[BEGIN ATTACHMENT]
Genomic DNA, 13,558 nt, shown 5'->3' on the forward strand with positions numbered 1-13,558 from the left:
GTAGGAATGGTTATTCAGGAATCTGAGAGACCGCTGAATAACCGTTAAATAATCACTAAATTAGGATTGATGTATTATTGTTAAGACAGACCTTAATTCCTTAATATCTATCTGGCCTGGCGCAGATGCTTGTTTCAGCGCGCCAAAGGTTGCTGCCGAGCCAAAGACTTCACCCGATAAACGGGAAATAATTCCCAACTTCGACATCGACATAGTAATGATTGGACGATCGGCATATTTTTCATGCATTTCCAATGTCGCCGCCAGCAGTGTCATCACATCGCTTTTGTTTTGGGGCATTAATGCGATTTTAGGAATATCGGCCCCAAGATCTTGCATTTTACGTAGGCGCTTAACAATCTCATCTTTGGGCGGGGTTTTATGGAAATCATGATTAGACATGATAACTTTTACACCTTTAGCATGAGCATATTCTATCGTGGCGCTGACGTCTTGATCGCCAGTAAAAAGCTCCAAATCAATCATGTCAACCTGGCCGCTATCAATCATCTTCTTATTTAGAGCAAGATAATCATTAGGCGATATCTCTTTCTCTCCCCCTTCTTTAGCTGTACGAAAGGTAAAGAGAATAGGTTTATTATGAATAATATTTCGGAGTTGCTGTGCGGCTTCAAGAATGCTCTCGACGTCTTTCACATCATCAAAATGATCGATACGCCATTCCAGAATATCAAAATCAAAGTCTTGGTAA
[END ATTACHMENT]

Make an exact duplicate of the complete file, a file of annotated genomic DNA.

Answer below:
Genomic DNA, 13,558 nt, shown 5'->3' on the forward strand with positions numbered 1-13,558 from the left:
GTAGGAATGGTTATTCAGGAATCTGAGAGACCGCTGAATAACCGTTAAATAATCACTAAATTAGGATTGATGTATTATTGTTAAGACAGACCTTAATTCCTTAATATCTATCTGGCCTGGCGCAGATGCTTGTTTCAGCGCGCCAAAGGTTGCTGCCGAGCCAAAGACTTCACCCGATAAACGGGAAATAATTCCCAACTTCGACATCGACATAGTAATGATTGGACGATCGGCATATTTTTCATGCATTTCCAATGTCGCCGCCAGCAGTGTCATCACATCGCTTTTGTTTTGGGGCATTAATGCGATTTTAGGAATATCGGCCCCAAGATCTTGCATTTTACGTAGGCGCTTAACAATCTCATCTTTGGGCGGGGTTTTATGGAAATCATGATTAGACATGATAACTTTTACACCTTTAGCATGAGCATATTCTATCGTGGCGCTGACGTCTTGATCGCCAGTAAAAAGCTCCAAATCAATCATGTCAACCTGGCCGCTATCAATCATCTTCTTATTTAGAGCAAGATAATCATTAGGCGATATCTCTTTCTCTCCCCCTTCTTTAGCTGTACGAAAGGTAAAGAGAATAGGTTTATTATGAATAATATTTCGGAGTTGCTGTGCGGCTTCAAGAATGCTCTCGACGTCTTTCACATCATCAAAATGATCGATACGCCATTCCAGAATATCAAAATCAAAGTCTTGGTAA